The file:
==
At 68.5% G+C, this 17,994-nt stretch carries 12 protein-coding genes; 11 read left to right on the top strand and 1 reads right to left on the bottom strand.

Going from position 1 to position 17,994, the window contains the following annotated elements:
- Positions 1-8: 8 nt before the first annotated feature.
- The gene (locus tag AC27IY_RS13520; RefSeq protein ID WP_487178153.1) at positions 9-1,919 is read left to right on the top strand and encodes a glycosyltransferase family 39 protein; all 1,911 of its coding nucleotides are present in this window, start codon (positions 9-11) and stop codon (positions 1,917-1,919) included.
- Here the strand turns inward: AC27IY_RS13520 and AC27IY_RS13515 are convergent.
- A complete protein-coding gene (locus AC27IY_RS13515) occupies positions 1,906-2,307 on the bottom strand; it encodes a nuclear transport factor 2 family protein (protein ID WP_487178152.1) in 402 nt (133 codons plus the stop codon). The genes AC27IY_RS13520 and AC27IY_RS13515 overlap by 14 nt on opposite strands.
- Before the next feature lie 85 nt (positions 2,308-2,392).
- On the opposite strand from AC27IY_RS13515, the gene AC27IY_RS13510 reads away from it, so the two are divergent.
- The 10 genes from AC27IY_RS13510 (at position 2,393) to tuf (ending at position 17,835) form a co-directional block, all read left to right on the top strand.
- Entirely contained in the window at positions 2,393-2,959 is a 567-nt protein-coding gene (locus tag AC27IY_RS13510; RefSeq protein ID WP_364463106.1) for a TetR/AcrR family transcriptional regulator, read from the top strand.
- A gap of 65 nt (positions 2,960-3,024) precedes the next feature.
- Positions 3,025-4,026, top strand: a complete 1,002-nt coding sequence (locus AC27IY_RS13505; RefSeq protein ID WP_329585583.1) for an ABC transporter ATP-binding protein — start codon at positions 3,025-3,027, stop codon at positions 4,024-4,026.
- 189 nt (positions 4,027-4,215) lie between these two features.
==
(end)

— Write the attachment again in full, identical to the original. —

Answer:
At 68.5% G+C, this 17,994-nt stretch carries 12 protein-coding genes; 11 read left to right on the top strand and 1 reads right to left on the bottom strand.

Going from position 1 to position 17,994, the window contains the following annotated elements:
- Positions 1-8: 8 nt before the first annotated feature.
- The gene (locus tag AC27IY_RS13520; RefSeq protein ID WP_487178153.1) at positions 9-1,919 is read left to right on the top strand and encodes a glycosyltransferase family 39 protein; all 1,911 of its coding nucleotides are present in this window, start codon (positions 9-11) and stop codon (positions 1,917-1,919) included.
- Here the strand turns inward: AC27IY_RS13520 and AC27IY_RS13515 are convergent.
- A complete protein-coding gene (locus AC27IY_RS13515) occupies positions 1,906-2,307 on the bottom strand; it encodes a nuclear transport factor 2 family protein (protein ID WP_487178152.1) in 402 nt (133 codons plus the stop codon). The genes AC27IY_RS13520 and AC27IY_RS13515 overlap by 14 nt on opposite strands.
- Before the next feature lie 85 nt (positions 2,308-2,392).
- On the opposite strand from AC27IY_RS13515, the gene AC27IY_RS13510 reads away from it, so the two are divergent.
- The 10 genes from AC27IY_RS13510 (at position 2,393) to tuf (ending at position 17,835) form a co-directional block, all read left to right on the top strand.
- Entirely contained in the window at positions 2,393-2,959 is a 567-nt protein-coding gene (locus tag AC27IY_RS13510; RefSeq protein ID WP_364463106.1) for a TetR/AcrR family transcriptional regulator, read from the top strand.
- A gap of 65 nt (positions 2,960-3,024) precedes the next feature.
- Positions 3,025-4,026, top strand: a complete 1,002-nt coding sequence (locus AC27IY_RS13505; RefSeq protein ID WP_329585583.1) for an ABC transporter ATP-binding protein — start codon at positions 3,025-3,027, stop codon at positions 4,024-4,026.
- 189 nt (positions 4,027-4,215) lie between these two features.